Grandson of atomic bomb crewman writes of hibakusha horrors
The grandson of a U.S. serviceman who flew on both planes that dropped atomic bombs on Hiroshima and Nagasaki in August 1945 has devoted himself to a project almost unimaginable 70 years ago: spreading the stories of horror experienced by the hibakusha, or surviving victims.
Freelance photographer Ari Beser, 27, has documented the voices of the survivors since 2011, when he first visited Japan on a research grant to write a book on his connections to both sides of the atomic bombings. Beser’s grandfather, Jacob, was an army lieutenant and radar specialist who became the only man in the world to fly on both of the B-29s carrying the “Little Boy” and “Fat Man” atomic bombs.
The Baltimore native also had family connections to the niece of an atomic bomb survivor living in Japan. The survivor, a woman from Hiroshima, was friends with his grandfather on his mother’s side and underwent reconstructive surgeries on her keloid-scarred face in the U.S. after the war, and later lived in Baltimore through her marriage.
When he first came to Japan in 2011, Beser was planning to write about Jacob and the Japanese survivor. But the scope of his project expanded after he met the victim’s niece, who lives in the Kansai region, and was told to listen directly to the stories of other survivors “before it’s too late.”
Since then, Beser has been interviewing the survivors at length and deepening his understanding of — and friendship with — the hibakusha.
The fruits of his four-year labor are in “The Nuclear Family,” a book he self-published through Amazon.com in August.
In the 246-page book, Beser, currently based in Japan as a Fulbright-National Geographic fellow, introduces more than 10 survivors, with each given a chapter to tell their story.
Each tale is preceded by a brief introduction on how Beser met them. In a chapter titled “Keiko Ogura, Eight Years Old,” Beser details how Ogura, as a schoolgirl on the outskirts of Hiroshima, saw a sudden flash in the sky on the morning of Aug. 6, 1945, followed by fires spreading all around her and a huge gust of wind that knocked her out.
Ogura’s story includes grim descriptions of what happened under the mushroom cloud, with victims passing by “like ghosts, bleeding all over, skin peeling off and hanging from the tips of their fingers,” according to the book.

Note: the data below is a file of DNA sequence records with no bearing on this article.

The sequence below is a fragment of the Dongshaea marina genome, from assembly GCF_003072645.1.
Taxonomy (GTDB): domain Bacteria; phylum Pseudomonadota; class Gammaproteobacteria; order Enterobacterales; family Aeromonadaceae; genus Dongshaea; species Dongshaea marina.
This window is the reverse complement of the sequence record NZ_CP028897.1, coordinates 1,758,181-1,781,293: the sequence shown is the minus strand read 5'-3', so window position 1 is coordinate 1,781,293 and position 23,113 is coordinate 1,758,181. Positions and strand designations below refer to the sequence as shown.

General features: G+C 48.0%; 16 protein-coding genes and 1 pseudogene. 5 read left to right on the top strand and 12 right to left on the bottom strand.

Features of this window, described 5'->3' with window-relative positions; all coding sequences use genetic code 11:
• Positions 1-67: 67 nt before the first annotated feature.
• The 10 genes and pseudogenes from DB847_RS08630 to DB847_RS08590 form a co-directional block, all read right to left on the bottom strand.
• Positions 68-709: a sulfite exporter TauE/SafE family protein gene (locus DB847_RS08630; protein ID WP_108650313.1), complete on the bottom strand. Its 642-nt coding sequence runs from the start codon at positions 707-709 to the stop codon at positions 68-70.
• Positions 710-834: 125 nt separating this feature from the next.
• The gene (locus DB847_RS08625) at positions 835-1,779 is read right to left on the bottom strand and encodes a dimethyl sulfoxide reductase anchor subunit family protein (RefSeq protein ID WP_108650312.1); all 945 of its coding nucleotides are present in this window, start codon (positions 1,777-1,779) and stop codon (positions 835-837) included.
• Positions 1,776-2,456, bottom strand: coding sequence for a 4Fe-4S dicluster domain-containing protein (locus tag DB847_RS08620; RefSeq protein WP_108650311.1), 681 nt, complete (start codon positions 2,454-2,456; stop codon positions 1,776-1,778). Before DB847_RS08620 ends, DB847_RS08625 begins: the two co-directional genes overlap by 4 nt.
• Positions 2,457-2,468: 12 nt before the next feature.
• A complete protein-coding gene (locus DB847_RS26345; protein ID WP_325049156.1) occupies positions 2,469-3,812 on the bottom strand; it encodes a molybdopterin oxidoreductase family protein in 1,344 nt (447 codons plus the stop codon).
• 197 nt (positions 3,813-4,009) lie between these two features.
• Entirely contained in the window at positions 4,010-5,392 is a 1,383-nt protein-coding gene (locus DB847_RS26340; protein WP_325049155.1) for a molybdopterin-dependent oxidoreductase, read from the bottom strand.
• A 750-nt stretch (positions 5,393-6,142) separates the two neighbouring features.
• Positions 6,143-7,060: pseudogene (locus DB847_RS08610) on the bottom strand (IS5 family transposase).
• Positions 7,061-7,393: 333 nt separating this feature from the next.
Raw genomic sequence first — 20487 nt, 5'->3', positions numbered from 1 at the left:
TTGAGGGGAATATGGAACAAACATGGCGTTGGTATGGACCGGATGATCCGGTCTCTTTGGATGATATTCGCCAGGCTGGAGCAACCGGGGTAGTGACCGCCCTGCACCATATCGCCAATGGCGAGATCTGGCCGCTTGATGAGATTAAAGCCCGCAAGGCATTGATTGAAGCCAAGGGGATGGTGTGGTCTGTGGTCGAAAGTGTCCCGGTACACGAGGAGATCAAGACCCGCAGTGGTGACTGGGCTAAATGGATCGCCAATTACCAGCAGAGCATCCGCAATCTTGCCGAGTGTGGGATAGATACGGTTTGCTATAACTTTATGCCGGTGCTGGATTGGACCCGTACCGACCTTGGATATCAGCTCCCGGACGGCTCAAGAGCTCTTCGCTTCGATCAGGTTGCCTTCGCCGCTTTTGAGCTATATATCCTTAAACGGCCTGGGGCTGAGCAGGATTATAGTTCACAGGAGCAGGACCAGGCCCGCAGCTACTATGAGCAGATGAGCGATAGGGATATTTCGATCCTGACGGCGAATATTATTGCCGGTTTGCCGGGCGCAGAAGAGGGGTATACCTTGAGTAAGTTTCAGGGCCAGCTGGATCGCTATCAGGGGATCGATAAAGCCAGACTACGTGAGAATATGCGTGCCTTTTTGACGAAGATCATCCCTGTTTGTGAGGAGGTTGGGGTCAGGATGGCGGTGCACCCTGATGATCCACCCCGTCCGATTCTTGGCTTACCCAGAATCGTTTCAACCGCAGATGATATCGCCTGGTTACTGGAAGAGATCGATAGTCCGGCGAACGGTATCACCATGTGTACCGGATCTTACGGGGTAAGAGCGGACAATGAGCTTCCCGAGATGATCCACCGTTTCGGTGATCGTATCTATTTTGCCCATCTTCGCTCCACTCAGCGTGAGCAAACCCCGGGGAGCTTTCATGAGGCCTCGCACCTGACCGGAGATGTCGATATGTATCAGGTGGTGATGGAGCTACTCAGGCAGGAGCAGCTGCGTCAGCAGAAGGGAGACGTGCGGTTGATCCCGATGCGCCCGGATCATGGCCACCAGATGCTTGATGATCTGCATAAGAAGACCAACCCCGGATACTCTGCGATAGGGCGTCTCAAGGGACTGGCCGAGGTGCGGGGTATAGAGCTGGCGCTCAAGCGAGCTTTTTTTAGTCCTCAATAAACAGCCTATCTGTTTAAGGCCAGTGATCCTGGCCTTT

Between the chapters devoted to the survivors’ testimonies is a detailed account of how his Jewish grandfather Jacob Beser, burning to fight the Nazis, enlisted in the U.S. Army Air Corps and became part of the top-secret mission to test what insiders called the “gimmick” — the atomic bombs — against the Japanese.
Beser, a graduate of the University of Colorado, Boulder, said he never had a chance to speak about the war directly with Jacob, who passed away when he was only a toddler. But there was a lot of material to work with, as the older Beser gave tons of media interviews and public speeches after the war. Beser depicts his grandfather as a committed military engineer who never regretted what he did but believed war should never happen again.
It’s a perspective Beser himself appears to have acquired.
“There wasn’t like a right thing that happened in Word War II,” Beser said during a recent interview in Tokyo. “Everyone was committing crimes. So I don’t think he appreciated the fact that people singled out the atomic bomb as the only, one wrong thing in WWII. I think all of it was wrong. I think he did, too. So he wouldn’t talk too much about the past feelings, but he was really concerned about the future.”
The Japanese survivors Beser approached were willing to share their stories, regardless of his personal background, he said, acknowledging that he has met only a fraction of the 200,000 survivors of the two nuclear bombs.
Now that he has completed the book, Beser said he felt happy fulfilling “a promise” he made to the survivors, to send a message of peace. But he said it was important for everybody in America and Japan — not just those who were directly involved in the war — to find a way to reconcile the tragic past and stem the tide of oblivion.
“For any American who wants to understand the history of atomic bombs, they (the survivors) would be happy to talk to you,” he said.
“I do feel that reconciliation doesn’t come just from people involved (but also) from everyday citizens,” he added. “I think it’s important, of course, that people involved and their family descendants are coming to hear their stories. That’s amazing that we are allowed to, because, 70 years ago, we couldn’t come here.”